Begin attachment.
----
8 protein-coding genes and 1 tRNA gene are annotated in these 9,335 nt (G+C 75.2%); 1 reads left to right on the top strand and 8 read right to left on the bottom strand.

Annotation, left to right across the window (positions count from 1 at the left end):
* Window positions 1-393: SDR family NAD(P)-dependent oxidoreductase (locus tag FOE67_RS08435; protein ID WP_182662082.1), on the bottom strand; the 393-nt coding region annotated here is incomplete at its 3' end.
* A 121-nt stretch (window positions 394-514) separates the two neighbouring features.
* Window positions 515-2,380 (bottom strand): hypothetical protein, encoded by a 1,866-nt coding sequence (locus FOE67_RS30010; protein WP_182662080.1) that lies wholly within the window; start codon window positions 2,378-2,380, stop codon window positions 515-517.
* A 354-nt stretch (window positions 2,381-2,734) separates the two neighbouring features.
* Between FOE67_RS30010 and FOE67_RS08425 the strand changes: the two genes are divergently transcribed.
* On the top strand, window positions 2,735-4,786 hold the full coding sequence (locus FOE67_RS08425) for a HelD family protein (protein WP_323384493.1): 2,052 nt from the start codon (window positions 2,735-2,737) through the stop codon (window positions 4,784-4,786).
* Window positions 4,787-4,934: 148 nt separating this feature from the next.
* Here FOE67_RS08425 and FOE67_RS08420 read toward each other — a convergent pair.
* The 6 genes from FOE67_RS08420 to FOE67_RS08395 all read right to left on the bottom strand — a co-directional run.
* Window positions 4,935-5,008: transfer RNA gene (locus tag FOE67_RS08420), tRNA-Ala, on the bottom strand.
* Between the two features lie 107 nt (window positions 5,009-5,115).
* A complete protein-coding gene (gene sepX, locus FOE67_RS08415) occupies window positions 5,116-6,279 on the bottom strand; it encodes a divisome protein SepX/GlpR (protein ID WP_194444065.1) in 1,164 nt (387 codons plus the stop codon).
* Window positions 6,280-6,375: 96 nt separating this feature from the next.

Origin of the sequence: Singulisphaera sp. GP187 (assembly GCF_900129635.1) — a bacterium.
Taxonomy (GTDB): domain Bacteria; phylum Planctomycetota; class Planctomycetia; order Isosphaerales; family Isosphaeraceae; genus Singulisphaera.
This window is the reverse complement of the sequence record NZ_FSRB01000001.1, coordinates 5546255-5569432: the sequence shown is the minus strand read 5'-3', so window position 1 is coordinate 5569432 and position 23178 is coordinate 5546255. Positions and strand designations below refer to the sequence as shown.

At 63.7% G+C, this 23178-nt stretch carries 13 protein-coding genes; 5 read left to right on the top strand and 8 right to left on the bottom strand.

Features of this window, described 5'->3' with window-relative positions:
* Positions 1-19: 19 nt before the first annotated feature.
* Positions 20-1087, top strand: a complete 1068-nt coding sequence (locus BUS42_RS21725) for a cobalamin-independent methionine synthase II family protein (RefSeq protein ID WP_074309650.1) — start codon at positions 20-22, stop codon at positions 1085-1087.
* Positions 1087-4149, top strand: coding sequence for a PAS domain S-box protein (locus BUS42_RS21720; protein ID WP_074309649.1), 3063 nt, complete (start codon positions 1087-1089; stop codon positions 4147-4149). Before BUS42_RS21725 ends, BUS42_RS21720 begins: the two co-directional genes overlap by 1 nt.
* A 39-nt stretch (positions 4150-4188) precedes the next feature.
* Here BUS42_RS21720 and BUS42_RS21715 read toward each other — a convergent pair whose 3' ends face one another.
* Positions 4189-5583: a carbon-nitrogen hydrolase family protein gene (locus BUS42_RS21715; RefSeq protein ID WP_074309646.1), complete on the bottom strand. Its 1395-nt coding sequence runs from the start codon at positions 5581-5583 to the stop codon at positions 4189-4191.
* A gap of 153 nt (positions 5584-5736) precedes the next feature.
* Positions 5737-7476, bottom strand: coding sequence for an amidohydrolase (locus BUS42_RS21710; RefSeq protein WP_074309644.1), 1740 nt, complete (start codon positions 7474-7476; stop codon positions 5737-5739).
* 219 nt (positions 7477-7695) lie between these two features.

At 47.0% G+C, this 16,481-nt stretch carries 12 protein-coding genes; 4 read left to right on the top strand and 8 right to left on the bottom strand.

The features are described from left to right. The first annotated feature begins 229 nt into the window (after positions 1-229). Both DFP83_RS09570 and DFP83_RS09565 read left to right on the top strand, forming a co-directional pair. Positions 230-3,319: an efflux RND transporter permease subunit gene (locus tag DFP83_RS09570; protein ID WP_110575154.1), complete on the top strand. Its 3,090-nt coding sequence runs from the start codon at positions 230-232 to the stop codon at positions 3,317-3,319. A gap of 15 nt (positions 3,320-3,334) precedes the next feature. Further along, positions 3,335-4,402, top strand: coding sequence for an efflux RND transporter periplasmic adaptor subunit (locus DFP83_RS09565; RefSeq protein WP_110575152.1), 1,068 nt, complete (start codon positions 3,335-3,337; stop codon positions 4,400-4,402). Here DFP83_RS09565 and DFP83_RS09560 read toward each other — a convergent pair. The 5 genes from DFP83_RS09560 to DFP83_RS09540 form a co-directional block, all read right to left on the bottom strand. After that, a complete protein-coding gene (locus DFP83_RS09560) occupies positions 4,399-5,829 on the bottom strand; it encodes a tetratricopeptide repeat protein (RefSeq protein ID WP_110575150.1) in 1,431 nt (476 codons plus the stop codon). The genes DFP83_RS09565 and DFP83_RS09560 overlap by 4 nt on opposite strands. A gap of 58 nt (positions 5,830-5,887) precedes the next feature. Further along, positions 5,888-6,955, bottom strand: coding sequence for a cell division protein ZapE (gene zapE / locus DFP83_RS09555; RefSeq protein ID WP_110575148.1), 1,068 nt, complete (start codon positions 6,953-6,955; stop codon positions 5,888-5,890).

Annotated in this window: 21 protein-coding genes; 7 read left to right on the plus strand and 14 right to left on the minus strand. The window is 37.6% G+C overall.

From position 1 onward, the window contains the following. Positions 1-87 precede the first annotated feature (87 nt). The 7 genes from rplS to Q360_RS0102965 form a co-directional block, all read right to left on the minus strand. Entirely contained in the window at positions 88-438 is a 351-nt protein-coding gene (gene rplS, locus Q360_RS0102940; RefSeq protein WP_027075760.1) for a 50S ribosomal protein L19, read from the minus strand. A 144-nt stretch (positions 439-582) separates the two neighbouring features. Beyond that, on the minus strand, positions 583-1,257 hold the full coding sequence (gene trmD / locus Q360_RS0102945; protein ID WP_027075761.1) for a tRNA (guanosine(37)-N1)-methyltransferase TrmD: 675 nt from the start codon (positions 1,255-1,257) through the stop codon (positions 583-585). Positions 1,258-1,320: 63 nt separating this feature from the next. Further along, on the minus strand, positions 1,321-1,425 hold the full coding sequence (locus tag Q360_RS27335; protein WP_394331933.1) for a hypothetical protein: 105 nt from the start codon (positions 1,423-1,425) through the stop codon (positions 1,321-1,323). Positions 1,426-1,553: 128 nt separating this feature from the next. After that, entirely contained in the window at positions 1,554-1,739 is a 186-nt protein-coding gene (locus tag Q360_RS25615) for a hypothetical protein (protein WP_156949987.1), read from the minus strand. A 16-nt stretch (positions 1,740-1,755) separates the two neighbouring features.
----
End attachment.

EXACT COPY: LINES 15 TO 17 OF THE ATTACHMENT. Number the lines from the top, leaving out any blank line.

* Window positions 6,280-6,375: 96 nt separating this feature from the next.

Origin of the sequence: Singulisphaera sp. GP187 (assembly GCF_900129635.1) — a bacterium.
Taxonomy (GTDB): domain Bacteria; phylum Planctomycetota; class Planctomycetia; order Isosphaerales; family Isosphaeraceae; genus Singulisphaera.